Pretty fun, although I don't really see the point of having to drag the cube, rather than it just be your cursor. It happens a few times that you restart the level and then fail to grab it in time and it's just annoying. Color coding should also have a bit more thought to it. Blocks that can be removed with keys have the same color as the exit, and then there is a blue key that removes a red block.
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Nicely executed. It was a bit easy, but the last level already includes a timing element (although I'm not sure if there is no solution that doesn't involve some timing), so I can definitely see the potential.
Loved it, funny concept, which the sound effects supported as well. Difficulty curve is also good, the levels really test your ability to know the timing and not swing the cursor around wildly.
Fun game, as others already said, the camera resetting when you die was a bit confusing at first, but I figured out that it was doing that quite quickly, and having it axis aligned after death was actually quite nice, so maybe it just needs something to give people a sense of direction.
The difficulty curve is really nice, and it introduces mechanics gradually without plainly telling you what to do after communicating the controls which is really a style I like.
Yes, the flow particles are horribly optimized, they're not even really particles, due to how the flow system works. But they're essential to communicate the flow, so I couldn't cut it too much.
I didn't expect to see an RTS in a jam like this. That said, it seems the only reasonable strat is to keep the units together and pray you can get them to attack the enemy once you found it, otherwise you're doomed.
I mean, for how much it was emphasized that you don't have breaks, there wasn't a second that I actually had to consider not having breaks. Losing balance was more of a reason to get out of control than the lack of breaks. So I'd think, rather than limiting the use boost, make it so powerful that you want to limit it's usage to not go too fast, then you'd start to miss the brakes.
It's a little bit easy to overshoot the target. Also there is a back button for the level, but not an advance button seemingly. Another point is that level 4 and 5 are not consistent in how they work. In level 4 you can push a button to wrap around the screen, but in level 5 it just disappears. Overall still a really neat idea.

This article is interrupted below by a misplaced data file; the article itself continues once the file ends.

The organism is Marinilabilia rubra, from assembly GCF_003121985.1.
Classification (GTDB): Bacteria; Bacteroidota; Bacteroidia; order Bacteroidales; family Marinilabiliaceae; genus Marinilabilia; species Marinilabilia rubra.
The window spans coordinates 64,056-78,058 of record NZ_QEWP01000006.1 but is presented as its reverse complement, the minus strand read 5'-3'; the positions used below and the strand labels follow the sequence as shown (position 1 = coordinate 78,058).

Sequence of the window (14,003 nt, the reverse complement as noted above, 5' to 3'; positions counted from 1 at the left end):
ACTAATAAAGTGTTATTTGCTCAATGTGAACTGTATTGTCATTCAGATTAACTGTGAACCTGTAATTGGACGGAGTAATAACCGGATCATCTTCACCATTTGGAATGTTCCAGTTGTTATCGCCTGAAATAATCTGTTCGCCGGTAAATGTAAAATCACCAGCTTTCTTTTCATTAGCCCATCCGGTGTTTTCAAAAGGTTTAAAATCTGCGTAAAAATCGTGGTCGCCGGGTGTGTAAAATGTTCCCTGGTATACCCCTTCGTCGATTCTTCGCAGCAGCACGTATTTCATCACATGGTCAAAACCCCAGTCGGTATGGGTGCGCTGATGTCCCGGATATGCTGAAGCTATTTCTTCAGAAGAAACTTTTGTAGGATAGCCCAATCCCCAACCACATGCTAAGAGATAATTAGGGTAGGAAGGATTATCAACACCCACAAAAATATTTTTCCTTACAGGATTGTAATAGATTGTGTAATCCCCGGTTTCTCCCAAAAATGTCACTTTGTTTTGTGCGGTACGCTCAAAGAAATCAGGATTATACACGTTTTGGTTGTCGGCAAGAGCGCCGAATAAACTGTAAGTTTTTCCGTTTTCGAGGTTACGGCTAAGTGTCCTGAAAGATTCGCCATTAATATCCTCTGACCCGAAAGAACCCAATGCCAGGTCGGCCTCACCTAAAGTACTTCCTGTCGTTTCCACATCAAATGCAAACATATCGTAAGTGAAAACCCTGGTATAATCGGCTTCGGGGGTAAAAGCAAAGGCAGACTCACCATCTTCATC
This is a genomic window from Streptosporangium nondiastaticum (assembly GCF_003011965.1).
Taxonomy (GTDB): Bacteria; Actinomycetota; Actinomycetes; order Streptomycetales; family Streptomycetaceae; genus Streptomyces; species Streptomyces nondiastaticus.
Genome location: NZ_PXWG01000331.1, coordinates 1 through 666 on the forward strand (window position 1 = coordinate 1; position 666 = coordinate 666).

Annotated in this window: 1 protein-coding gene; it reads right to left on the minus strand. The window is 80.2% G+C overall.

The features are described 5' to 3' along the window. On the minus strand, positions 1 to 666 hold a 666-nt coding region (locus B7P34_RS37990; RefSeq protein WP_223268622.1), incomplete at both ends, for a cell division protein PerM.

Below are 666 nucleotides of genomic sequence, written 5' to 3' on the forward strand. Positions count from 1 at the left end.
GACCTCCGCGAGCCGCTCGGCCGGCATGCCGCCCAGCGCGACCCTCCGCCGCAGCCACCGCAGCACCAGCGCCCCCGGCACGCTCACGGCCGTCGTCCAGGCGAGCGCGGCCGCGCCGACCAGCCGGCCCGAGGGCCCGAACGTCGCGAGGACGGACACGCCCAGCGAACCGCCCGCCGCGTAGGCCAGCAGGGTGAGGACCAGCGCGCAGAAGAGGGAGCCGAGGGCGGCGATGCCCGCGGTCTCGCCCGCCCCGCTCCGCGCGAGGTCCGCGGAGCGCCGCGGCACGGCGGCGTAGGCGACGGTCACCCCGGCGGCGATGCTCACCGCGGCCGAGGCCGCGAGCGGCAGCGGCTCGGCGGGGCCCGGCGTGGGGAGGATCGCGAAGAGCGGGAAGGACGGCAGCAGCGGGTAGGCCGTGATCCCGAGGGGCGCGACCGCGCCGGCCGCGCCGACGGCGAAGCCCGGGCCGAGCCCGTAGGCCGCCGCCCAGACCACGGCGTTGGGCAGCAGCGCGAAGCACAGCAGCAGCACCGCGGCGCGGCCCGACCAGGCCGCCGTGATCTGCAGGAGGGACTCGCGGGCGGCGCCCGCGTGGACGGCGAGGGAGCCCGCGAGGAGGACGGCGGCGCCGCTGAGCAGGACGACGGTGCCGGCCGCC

The art looks good, but I have absolutely no idea what you're supposed to do, and looking at settings/controls doesn't really clear up anything. First I was like, oh, that's an enemy, so I ran, but then I looked it up and concluded he was supposed to be an ally, but attacking etc. did not really do anything. The control scheme itself is also odd and a bit confusing (what does joystick fire1 even mean?).
I agree with Pyrians feedback in that how far you can go into the ceiling is hard to judge. I also think the gravity is a bit too steep that it makes it a bit hard to get the right timing on things, you just drop like a brick if you don't flap.
It's clear that this game is designed that you die a lot, so I think the death penalty needs to be reduced. At this point it's a pretty annoying penalty with the long death sequence and the sound starts to get annoying as well after a while.
I'd suggest, allow skipping the death sequence with space, make it a bit shorter in general and don't play that death sound and instead play a more uplifting cuckoo sound when you respawn.
Try messing around with levels to get really short or really long cycles, or try beating levels with less barriers/bounce, that can keep you busy for a while :) I kinda like going for really long cycles because they tend to have barriers in really odd positions, where you'd not think it'd work at a first glance. For example, this is a 31.4 second cycle of the first level: https://www.youtube.com/watch?v=aR5xkyLL_D4
I think it'd work better if movement was put on a "polar grid", as I've had several cases where something would just not fit, or I just overshot it, and had to go all the way around to fix that or reset the level.
There are a lot of blind turns, and the screen effects are a bit disorienting, and as Zanryu mentioned, the lack of easily distinguishable reference points makes memorization of the track hard. There is also no clear feedback on whether you're turned around, so if you make a mistake, you can end up being totally lost, not knowing what the way forward is. That last part can be easily fixed by making the lights on the side of the track more arrow shaped (so they actually point backwards if you're turned around)
I don't really get what the point of this game is. In my experience, there is no reason to shoot ever (shots don't seem to do anything but hurt yourself occasionally). Besides that, the enemy patterns are so predictable and repetitive that it gets boring fast.
So it's a racing game without steering, and without actually racing? Since there is absolutely no pressure to actually get through it fast (aside from the constant speed of the car). It also doesn't really feel like the car is going fast. Additionally, although said in other comments:
Hitboxes are brutal when steering, since you can hit your back against a wall when you turn, and then crash. Also, that the camera auto-scrolls with the car, but the gun doesn't, makes it hard to line up shots. So I'd either make the camera scroll with the gun, or make the gun also move when the camera moves (so it'll stay at the same position on the screen if you don't press anything).
I created a web build, including some fixes:
Of course if you want to rate it fairly, you'd need to play the windows version.
Water does nothing to Emily, but it makes the fly (only the player fly) unable to spark and Emily stops being scared of it (you can still force her to jump). You can refresh the spark by flying near a light.